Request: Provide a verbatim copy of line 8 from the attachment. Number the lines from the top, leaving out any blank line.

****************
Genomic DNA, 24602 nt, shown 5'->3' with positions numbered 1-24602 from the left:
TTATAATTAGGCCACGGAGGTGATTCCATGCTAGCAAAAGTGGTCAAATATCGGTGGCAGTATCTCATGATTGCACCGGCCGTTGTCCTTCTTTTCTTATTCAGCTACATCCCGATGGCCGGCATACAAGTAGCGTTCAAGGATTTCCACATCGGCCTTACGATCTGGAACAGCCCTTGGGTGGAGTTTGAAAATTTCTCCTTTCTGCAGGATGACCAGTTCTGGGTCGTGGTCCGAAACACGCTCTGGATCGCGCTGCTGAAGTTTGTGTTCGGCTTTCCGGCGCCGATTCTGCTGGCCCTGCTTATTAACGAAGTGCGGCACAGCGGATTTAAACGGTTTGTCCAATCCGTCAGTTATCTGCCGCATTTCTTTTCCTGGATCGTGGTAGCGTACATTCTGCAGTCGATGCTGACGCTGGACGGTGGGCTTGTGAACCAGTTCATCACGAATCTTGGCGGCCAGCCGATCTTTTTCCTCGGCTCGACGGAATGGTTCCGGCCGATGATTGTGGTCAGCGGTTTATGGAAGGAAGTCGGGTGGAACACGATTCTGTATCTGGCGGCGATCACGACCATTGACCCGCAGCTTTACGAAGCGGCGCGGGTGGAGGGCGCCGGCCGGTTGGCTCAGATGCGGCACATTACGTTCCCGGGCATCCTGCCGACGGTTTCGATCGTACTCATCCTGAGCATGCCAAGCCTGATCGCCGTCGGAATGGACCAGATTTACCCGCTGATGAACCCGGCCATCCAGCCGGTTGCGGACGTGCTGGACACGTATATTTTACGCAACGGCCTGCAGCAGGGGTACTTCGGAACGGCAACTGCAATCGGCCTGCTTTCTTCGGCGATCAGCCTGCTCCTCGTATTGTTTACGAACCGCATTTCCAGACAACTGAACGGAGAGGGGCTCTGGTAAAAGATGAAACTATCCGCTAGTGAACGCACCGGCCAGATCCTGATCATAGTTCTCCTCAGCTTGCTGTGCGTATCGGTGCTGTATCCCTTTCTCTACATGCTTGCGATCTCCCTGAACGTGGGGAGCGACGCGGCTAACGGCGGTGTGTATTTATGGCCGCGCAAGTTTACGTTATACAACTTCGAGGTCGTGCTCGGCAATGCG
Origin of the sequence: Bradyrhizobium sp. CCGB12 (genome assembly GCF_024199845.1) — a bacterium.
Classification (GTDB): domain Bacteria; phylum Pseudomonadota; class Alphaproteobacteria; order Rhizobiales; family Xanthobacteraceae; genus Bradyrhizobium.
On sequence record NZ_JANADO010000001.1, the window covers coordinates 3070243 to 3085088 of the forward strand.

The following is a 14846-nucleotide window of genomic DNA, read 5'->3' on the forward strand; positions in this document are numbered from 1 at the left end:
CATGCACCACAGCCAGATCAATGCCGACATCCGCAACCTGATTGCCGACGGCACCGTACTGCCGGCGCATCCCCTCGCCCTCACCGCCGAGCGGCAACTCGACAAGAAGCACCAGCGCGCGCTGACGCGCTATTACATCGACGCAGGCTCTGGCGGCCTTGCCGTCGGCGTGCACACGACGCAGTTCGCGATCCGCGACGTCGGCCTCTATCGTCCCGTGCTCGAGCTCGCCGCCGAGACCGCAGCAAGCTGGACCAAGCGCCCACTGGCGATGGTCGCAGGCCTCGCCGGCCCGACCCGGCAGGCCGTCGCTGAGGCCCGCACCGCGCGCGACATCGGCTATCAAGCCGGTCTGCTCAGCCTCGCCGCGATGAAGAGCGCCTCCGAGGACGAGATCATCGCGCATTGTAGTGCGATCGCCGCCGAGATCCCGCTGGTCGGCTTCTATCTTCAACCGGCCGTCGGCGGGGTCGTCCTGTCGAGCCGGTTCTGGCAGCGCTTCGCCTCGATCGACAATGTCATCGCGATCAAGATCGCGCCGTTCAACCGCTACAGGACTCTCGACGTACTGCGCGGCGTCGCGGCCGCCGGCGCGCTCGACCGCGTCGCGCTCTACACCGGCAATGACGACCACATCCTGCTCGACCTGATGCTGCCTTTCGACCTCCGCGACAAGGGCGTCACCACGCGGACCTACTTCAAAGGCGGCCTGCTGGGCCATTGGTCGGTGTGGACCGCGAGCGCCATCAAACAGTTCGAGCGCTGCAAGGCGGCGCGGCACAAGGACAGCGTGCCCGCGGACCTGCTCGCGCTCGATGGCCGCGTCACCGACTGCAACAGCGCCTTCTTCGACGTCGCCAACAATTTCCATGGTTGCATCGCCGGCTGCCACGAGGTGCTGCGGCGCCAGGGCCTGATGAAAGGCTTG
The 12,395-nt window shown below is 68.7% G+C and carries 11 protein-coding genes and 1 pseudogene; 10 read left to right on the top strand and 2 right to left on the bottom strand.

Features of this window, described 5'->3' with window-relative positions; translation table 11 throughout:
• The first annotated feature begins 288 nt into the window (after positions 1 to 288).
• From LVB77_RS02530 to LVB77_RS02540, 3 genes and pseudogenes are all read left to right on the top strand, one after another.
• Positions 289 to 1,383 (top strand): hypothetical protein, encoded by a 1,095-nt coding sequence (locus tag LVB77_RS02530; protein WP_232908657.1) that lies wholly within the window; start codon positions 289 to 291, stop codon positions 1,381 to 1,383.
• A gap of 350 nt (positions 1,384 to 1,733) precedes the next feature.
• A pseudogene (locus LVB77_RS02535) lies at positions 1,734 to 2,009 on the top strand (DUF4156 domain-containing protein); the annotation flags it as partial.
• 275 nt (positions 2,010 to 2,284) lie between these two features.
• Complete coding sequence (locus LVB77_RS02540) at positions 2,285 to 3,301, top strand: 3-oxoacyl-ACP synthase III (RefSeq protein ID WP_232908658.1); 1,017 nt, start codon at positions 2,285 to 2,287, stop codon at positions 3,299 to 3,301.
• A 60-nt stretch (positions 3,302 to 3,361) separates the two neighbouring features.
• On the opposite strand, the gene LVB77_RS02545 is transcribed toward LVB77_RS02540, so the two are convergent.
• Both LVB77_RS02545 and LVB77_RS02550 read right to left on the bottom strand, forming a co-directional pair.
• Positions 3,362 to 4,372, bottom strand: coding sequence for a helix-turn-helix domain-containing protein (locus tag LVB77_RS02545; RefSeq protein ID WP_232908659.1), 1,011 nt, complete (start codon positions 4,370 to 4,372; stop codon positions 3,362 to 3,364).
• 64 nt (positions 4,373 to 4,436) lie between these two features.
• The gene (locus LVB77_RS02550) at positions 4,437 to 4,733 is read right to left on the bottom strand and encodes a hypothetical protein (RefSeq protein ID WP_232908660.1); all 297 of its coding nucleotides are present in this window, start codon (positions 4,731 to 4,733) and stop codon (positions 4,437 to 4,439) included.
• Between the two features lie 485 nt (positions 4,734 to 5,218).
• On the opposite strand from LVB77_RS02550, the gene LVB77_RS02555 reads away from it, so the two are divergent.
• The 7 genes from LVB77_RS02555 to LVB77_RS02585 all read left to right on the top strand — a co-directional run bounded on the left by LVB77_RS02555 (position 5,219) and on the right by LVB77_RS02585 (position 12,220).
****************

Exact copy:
The 12,395-nt window shown below is 68.7% G+C and carries 11 protein-coding genes and 1 pseudogene; 10 read left to right on the top strand and 2 right to left on the bottom strand.